It is highly important to know the difference between normal and abnormal. I think it was so easy for me to put my entire feelings down to grief instead of looking at the bigger picture which therefore didn’t help at all. If in the long run, your feelings are having an effect on your everyday life, they don’t seem to be becoming less intense and it becomes serious, it’s important to consider seeking help. I was eventually persuaded to see a bereavement counsellor and a cognitive behavioural therapist for my anxiety and I definitely think it was the correct decision to make. It doesn’t just give you that chance to express and discuss your emotions, you are taught ways and means of dealing with grief and ways of looking back on memories and smiling instead of sinking into the darkness. I learnt that being around your current loved ones is a must, together your strength will benefit each other. Don’t be afraid about talking about your lost one, don’t think you have to keep your thoughts to yourself, open up your heart and surround yourself with the ones you need the most. Having a good cry can help enormous amounts, showing your true feelings and crying together can help your friends and family in overcoming their grief too. Whatever you do, don’t hide away. Crying doesn’t mean you are weak and not crying doesn’t mean you don’t care; it just simply means everyone has their own ways of airing their feelings.

Another thing I was frightened of doing was making the light of the situation. I didn’t feel as though I should look back on a memory, laugh and feel enlightened. This isn’t wrong, it’s important to go along with every feeling whether that be positive or negative and let go of each one when you’re ready. I found out that it’s nice to celebrate your loved one’s life and all the treasured keepsake moments, although it’s normal to feel guilty, it’s going to have a gloomy impact on your mind if you don’t allow yourself to turn the situation around and think about the worthy characteristics. Something I found kept cropping up in my time of grief was the regrets and ‘what ifs’, what if we’d done more to prevent my Dad’s death? We should have been there more than we should etc etc. The truth is, nobody can change what’s happened. If you are dwelling on the changes you wish had occurred, you won’t be able to step into the future and you will be tormenting yourself further. Think of it this way, your loved one would not want to see you that way and would never ever put the blame on you.

Expressing your feelings in a tangible way is something I took advice from on a day to day basis. Being creative can not only take your mind off things but it also feels like you are giving something back to your loved one. My shrine I could take myself to everyday was a small memorial garden we planted in the back garden with monumental ornaments and objects that summed up my Dad’s personality. You can add a personal touch to it too for e.g. we placed plants in a pair of his trainers and placed his favourite football team’s scarf around the tree. It doesn’t always have to be something as big as this, it could be a simple diary or journal to mark down how you feel about your loss and how important your loss was to you. It could be a photo scrapbook of all the memories you have shared throughout the years, or it could even be a letter you write to your loved one saying everything you wished you had said and what you could say (which may also be a huge help with your anger and self blame). Just because they’re not here anymore does not mean they’re not there with you, it’s always lovely to still carry them along on this journey.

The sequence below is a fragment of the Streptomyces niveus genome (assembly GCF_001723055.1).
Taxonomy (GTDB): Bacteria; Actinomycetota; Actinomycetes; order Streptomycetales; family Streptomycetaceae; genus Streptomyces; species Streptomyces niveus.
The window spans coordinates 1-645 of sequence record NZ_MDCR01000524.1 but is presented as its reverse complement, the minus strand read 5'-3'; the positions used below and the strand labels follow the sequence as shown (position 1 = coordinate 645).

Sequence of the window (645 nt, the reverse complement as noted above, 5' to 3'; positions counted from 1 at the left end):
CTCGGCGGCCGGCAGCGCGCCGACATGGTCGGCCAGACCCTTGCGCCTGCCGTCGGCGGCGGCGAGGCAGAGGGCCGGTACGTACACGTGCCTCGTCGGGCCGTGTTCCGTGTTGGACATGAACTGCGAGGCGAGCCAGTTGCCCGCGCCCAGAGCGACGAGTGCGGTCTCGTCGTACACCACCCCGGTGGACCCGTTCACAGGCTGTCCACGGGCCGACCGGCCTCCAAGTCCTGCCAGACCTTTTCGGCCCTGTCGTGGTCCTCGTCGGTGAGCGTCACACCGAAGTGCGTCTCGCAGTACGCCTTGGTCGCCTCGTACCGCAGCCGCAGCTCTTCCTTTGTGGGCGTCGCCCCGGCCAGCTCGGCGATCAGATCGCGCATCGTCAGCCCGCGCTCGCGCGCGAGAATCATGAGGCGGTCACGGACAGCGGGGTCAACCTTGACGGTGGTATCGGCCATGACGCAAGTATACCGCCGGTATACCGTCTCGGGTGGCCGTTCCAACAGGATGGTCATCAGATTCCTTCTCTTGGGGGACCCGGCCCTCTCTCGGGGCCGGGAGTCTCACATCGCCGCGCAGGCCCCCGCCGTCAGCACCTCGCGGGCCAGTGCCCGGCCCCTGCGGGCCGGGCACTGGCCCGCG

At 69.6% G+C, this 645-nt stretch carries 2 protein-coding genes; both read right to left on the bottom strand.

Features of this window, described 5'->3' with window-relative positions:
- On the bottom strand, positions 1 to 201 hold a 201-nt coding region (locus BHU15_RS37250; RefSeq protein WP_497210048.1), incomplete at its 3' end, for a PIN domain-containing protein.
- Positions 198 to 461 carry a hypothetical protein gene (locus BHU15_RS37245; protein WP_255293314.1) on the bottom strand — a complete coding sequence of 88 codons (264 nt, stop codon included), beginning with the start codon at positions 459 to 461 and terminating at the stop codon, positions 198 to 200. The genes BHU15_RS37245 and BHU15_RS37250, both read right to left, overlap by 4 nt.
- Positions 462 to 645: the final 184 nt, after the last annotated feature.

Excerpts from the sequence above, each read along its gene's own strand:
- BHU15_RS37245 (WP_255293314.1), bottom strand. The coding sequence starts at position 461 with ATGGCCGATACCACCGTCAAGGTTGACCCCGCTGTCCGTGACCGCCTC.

As anniversaries, milestones, holidays, events or birthdays approach it can and most probably will reawaken your grief. Be aware of this, and once again do not think you are immoral or are having to cope all over again. You may be taken through another emotional rollercoaster but where there’s one step back, there’s always another step forward. Taking it back to sharing your feelings with family and friends, this is the main solution. You may notice that you want to talk about your loved one more around this time than any usual day so go ahead and do it. Agree on plans to honour your loved one, you could go out together to partake in something they loved or even go out for a meal to celebrate your loved ones life. You could visit their place of rest together to pay your tributes and enjoy the special time spent there. A walk in the fresh air is extremely advantageous when you feel as though you’re taking on the world and want to let go. Something my family always do is take a picture of our lost loved ones out whenever we go and keep pictures of them in the car, in our purse, on our keys and so on. This is a gesture that gives you back that connection to your loved one. If you feel comfortable and able to bear the images and reminders of your loved one around you, you may find this is helpful in the healing process.

It is extremely important to look after and not neglect yourself when going through grief. It’s so easy to let yourself slip which is why having a healthy lifestyle will keep you at bay. Keeping active, getting enough sleep, eating correctly and exercising will not only release your emotion but keep a steady balance of control. Blocking out the pain using other methods isn’t the way to go and I do think if you are feeling this way, it’s important to contact your GP or any other professional help you may need. However, this is the last resort. In time, you will hopefully find communicating and symbolizing how you feel to the closest support around you will ease your pain. Don’t let anybody tell you how you should feel but give out clear details on what you are enduring and in return, listen to each other, give out advice to each other and be there for each other. Like me, sometimes you may feel that being alone is what you prefer to do. This is fine, as long as you don’t bottle up your emotions until the point of exploding. Taking a break and escaping through the power of others or even your own suitable decisions is something you must focus on throughout your period of grief and years on into the future.

I hope what I’ve discussed here is or will be helpful to someone who is faced with grief and has no idea what will occur after the passing of their loved one. The mixed emotions can often seem overwhelming but by taking it a step at a time, continuing to involve your lost loved one in your life, and seeking the love and guidance of others, you will find improvement and will therefore help you find settlement.